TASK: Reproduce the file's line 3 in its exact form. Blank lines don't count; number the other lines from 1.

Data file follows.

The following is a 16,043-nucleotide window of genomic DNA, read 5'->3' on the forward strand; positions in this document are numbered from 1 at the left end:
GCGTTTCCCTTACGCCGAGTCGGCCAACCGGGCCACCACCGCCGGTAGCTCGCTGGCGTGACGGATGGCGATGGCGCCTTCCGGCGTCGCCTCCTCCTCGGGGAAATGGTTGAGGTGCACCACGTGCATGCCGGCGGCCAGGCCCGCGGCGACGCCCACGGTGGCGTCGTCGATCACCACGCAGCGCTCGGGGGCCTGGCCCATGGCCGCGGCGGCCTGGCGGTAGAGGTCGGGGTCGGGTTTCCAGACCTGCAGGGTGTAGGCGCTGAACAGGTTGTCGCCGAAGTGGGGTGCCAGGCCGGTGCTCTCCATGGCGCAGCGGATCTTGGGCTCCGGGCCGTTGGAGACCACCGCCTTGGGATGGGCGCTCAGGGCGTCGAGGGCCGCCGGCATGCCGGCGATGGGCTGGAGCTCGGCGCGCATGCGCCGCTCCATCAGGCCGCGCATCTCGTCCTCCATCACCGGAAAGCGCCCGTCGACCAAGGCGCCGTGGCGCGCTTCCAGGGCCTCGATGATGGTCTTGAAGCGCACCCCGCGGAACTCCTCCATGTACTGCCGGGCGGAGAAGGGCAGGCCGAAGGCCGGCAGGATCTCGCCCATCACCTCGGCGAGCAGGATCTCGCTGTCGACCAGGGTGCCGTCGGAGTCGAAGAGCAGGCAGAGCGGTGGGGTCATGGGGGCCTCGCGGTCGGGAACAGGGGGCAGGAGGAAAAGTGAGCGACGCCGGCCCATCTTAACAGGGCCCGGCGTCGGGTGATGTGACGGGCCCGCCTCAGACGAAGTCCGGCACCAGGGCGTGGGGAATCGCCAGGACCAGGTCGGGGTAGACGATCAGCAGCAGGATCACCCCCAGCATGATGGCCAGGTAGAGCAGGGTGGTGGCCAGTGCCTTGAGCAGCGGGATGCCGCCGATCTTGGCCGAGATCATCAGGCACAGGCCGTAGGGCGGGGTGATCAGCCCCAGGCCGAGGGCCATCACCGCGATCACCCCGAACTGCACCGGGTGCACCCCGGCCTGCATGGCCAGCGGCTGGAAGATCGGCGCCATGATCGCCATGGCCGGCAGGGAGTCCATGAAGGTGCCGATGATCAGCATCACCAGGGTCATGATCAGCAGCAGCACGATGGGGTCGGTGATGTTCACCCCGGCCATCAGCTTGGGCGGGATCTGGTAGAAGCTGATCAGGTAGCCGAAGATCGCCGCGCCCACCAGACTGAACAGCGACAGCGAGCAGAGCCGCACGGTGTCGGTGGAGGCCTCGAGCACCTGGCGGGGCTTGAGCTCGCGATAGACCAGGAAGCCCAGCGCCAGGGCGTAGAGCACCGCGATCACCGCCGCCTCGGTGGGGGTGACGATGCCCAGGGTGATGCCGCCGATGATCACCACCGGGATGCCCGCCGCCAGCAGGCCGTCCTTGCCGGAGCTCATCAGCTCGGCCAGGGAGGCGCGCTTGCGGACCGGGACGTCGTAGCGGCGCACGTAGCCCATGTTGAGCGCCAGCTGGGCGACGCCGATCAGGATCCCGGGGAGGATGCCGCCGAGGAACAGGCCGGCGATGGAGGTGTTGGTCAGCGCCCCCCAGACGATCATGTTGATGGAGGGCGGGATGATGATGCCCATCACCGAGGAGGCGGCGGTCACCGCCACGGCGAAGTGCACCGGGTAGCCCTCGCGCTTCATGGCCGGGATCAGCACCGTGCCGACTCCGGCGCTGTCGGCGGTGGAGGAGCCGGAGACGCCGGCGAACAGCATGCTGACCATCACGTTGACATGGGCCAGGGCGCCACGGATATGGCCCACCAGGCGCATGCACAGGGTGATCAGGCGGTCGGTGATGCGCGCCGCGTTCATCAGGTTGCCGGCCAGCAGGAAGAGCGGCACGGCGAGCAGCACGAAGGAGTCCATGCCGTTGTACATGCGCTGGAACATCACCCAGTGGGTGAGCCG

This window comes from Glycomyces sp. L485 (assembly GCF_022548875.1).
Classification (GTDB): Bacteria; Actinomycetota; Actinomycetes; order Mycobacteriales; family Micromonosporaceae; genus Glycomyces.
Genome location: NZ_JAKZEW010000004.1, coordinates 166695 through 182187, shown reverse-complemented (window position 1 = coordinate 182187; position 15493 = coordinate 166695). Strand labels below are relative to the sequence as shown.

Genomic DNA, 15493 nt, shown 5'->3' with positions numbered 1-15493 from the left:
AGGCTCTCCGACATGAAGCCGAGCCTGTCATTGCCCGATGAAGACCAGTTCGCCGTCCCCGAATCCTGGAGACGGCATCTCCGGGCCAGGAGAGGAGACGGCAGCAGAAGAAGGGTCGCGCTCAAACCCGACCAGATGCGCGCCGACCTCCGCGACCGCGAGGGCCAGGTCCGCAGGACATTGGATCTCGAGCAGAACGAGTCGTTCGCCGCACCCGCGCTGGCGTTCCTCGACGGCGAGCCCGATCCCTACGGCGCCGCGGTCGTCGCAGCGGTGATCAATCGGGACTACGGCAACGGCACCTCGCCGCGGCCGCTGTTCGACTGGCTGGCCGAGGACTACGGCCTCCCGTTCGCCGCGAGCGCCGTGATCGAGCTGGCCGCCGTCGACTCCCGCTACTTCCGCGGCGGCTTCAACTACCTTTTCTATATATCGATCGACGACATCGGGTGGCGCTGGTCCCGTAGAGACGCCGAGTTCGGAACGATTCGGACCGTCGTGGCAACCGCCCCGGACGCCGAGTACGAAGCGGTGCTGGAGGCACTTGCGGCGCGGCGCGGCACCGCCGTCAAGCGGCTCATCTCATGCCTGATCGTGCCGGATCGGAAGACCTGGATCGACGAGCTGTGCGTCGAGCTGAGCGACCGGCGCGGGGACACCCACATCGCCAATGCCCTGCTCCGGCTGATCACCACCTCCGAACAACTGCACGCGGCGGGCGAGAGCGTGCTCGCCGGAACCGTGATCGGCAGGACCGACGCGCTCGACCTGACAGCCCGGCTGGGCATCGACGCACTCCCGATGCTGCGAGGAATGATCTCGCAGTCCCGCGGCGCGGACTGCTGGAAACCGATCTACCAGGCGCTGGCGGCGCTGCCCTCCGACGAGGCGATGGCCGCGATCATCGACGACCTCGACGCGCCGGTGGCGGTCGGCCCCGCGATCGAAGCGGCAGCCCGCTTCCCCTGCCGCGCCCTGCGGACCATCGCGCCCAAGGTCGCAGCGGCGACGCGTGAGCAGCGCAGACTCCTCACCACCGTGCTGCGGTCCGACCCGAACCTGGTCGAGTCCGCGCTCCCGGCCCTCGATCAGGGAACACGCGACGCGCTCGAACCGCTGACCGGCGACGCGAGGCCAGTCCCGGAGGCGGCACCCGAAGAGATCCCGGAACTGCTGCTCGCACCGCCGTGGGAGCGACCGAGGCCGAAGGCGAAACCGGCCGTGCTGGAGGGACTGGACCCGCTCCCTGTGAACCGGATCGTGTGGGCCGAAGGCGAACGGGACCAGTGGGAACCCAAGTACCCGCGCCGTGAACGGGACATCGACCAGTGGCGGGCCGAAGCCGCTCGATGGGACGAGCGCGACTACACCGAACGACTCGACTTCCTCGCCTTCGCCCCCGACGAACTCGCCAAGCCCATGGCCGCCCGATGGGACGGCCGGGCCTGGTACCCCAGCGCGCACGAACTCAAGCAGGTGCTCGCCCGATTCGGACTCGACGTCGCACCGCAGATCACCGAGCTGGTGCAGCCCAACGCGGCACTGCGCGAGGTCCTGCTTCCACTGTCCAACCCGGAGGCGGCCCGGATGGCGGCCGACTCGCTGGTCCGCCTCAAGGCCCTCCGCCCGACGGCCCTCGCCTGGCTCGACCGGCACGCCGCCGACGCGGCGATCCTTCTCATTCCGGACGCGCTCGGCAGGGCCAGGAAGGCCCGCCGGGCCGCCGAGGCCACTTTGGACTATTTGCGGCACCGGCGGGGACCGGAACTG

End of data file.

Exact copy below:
This window comes from Glycomyces sp. L485 (assembly GCF_022548875.1).